Blogging 101: Driving Traffic with Strong Visuals

By: Eden Hensley; Photos by Justin Hackworth and Brooke Dennis for Alt Summit

How does a site capture your attention? If you’re like most people, after the design of a site—its look and feel—you’re drawn to the imagery. And not just the imagery in your posts.

Think about it. How do your readers find you? Most likely through a social site. And the best visual engagement content for social media are pictures and images, 44.5% compared to other types (33.2% for video, 19% for infographics, and 3.2% for other).

If visitors are finding you through Pinterest, an image acted as your calling card. On Facebook and Twitter, the likelihood that an image piqued someone’s interest is high. Did you know Facebook updates and Tweets with photos have higher click through rates than those that don’t? Photos are the best-performing post type on Facebook and generate 53% more likes than the average post. Tweets with images received 89% more favorites than those without.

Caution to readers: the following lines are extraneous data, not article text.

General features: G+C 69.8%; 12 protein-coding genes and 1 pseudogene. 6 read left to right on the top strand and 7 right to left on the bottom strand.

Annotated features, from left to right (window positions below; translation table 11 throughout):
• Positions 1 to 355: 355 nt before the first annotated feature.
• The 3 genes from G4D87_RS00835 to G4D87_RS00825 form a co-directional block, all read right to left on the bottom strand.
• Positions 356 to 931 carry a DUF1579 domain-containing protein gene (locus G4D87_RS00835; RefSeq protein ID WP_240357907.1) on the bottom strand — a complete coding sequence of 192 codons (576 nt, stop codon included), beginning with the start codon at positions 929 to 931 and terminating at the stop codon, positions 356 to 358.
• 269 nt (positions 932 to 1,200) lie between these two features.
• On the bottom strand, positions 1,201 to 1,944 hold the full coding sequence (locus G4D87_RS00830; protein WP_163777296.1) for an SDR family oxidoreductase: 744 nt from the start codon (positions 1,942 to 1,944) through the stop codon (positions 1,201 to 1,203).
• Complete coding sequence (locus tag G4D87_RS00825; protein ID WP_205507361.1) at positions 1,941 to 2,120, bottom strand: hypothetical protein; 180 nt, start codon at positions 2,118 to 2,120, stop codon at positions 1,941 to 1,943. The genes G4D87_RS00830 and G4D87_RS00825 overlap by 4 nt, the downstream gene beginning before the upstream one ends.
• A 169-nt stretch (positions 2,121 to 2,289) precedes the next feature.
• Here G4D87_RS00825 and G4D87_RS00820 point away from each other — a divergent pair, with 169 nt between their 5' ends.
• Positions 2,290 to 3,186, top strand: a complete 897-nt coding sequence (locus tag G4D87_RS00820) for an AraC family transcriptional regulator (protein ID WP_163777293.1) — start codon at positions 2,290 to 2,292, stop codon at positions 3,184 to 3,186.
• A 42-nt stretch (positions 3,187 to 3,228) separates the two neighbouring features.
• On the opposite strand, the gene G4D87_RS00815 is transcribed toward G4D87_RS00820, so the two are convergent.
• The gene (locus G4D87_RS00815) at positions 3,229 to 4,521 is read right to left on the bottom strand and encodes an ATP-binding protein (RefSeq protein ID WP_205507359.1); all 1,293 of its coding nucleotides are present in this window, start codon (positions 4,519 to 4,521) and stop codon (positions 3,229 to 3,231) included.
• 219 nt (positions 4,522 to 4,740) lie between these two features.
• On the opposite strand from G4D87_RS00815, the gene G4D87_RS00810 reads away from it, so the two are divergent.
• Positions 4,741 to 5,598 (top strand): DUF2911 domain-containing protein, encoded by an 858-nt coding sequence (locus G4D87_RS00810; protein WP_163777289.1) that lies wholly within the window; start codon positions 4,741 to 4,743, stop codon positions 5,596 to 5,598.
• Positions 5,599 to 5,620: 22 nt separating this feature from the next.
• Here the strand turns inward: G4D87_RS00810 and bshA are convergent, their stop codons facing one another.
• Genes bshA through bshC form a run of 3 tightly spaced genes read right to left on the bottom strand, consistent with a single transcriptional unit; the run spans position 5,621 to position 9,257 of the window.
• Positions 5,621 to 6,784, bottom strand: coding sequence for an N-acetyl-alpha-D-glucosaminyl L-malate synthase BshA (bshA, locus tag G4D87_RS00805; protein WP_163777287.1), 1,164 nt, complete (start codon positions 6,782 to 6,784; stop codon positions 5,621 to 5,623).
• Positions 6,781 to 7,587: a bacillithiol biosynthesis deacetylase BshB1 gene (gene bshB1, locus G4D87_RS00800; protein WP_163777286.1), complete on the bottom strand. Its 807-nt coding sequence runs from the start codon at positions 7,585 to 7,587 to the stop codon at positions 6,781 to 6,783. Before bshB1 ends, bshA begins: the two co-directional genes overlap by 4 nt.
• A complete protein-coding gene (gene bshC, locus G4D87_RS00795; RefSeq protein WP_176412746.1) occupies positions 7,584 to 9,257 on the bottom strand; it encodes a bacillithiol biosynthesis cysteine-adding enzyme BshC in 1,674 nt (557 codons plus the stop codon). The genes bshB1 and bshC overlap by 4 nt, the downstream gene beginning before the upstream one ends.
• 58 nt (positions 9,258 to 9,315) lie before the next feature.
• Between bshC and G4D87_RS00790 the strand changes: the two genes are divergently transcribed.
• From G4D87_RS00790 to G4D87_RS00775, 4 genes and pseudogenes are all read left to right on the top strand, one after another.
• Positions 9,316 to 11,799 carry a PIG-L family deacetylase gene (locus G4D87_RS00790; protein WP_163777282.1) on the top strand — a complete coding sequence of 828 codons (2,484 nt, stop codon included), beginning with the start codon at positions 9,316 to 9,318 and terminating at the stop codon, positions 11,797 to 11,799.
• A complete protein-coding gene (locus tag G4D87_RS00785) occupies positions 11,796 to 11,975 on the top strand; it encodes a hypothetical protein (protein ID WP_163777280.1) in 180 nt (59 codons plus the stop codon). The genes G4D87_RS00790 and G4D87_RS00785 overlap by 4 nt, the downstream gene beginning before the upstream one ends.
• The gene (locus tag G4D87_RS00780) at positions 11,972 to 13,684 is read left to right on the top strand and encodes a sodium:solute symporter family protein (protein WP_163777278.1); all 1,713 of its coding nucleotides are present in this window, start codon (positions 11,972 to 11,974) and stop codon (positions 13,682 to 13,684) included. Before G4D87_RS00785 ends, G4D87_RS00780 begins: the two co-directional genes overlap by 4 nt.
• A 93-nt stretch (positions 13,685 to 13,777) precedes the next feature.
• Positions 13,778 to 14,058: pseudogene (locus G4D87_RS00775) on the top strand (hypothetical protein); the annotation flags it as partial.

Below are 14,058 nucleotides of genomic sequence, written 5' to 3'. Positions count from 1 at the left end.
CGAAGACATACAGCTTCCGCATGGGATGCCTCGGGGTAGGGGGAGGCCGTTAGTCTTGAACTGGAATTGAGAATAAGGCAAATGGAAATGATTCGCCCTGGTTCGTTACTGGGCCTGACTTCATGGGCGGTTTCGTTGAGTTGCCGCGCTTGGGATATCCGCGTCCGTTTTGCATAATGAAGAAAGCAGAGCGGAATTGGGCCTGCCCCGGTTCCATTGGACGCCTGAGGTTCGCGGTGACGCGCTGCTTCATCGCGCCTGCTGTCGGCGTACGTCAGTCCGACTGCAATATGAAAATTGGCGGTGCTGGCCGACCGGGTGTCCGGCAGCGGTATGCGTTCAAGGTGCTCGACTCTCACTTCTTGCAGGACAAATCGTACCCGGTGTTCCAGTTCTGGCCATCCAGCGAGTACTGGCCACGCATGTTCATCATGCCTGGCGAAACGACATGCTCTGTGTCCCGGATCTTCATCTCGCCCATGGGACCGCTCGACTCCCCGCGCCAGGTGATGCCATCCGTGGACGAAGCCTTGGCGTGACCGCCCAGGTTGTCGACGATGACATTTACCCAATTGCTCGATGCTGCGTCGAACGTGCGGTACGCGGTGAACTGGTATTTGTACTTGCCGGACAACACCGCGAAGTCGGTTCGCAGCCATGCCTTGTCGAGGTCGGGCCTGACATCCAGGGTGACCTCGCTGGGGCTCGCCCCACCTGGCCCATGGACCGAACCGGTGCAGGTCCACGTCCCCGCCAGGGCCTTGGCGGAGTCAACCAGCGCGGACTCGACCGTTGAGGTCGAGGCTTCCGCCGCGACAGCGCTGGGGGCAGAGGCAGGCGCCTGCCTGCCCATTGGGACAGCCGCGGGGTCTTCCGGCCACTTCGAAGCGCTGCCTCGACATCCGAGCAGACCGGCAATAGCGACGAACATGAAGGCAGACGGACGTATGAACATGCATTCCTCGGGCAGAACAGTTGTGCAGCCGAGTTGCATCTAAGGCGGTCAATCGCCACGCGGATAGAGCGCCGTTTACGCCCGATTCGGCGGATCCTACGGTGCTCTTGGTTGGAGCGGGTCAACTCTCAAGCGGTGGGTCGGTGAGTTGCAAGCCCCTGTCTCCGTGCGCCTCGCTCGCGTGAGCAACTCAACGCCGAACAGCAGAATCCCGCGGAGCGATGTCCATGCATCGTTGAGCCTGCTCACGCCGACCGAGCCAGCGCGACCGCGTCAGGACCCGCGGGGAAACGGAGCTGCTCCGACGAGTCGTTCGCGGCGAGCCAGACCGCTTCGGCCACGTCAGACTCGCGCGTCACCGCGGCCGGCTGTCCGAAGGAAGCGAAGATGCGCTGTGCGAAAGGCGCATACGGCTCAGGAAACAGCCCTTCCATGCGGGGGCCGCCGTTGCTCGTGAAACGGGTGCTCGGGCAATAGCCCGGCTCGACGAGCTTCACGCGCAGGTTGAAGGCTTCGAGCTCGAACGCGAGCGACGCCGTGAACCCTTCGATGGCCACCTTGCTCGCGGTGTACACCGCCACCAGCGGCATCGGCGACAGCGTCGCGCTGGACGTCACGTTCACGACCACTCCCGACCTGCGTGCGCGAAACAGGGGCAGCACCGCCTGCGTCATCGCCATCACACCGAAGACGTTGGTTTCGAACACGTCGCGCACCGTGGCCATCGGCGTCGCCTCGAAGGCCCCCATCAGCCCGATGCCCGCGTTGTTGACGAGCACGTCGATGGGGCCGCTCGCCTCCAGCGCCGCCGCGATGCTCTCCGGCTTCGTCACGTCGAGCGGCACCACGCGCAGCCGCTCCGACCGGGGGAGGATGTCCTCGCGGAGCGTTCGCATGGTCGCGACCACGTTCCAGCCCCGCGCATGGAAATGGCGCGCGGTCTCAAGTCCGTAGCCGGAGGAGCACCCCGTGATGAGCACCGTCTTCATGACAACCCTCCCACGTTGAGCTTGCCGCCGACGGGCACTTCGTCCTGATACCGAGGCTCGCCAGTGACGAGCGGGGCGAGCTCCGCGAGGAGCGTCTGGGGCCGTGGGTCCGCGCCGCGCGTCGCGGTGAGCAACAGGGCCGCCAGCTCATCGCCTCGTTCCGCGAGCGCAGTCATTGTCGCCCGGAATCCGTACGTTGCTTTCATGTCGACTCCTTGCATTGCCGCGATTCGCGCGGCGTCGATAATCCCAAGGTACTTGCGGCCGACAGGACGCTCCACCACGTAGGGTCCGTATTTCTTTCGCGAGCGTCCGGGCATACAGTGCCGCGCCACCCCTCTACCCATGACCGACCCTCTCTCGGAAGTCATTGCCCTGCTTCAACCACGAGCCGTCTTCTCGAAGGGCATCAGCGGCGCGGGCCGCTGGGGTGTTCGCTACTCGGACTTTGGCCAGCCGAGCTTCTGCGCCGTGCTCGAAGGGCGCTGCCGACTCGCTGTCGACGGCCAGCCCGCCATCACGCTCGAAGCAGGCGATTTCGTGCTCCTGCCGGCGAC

Why do images work so well at grabbing our attention? We’re built to prefer visual stimulation. 90% of information transmitted to our brains is visual.

Are your images working for you?

Go Deeper: More Resources

  1. Five ways to use great images to build (and promote) a better blog
  2. Three rookie mistakes to avoid when taking photographs
  3. The one edit, if you’re strapped for time, you should always make
  4. Five tips for setting yourself up for photography success  
  5. Four steps you can take for better photos


Eden Hensley

Marketing creative, community engagement specialist, technophile, photographer, food and wine enthusiast, and the founder and editor-in-chief of The Road to The Good Life, a lifestyle blog about appreciating and enhancing your life by being grateful for the "haves" instead of lingering on the "wants." There you will find personal stories about my life and family weaved in with real-life, achievable entertaining tips, recipes for hearty home cooked meals, and DIY projects for capturing and sharing memories. I believe the best place to swap stories is over a shared meal, preferably a Thai-meal served family style, and teach an online introduction class to Thai Flavors and host the Family Dinners at The Station supper club in San Francisco.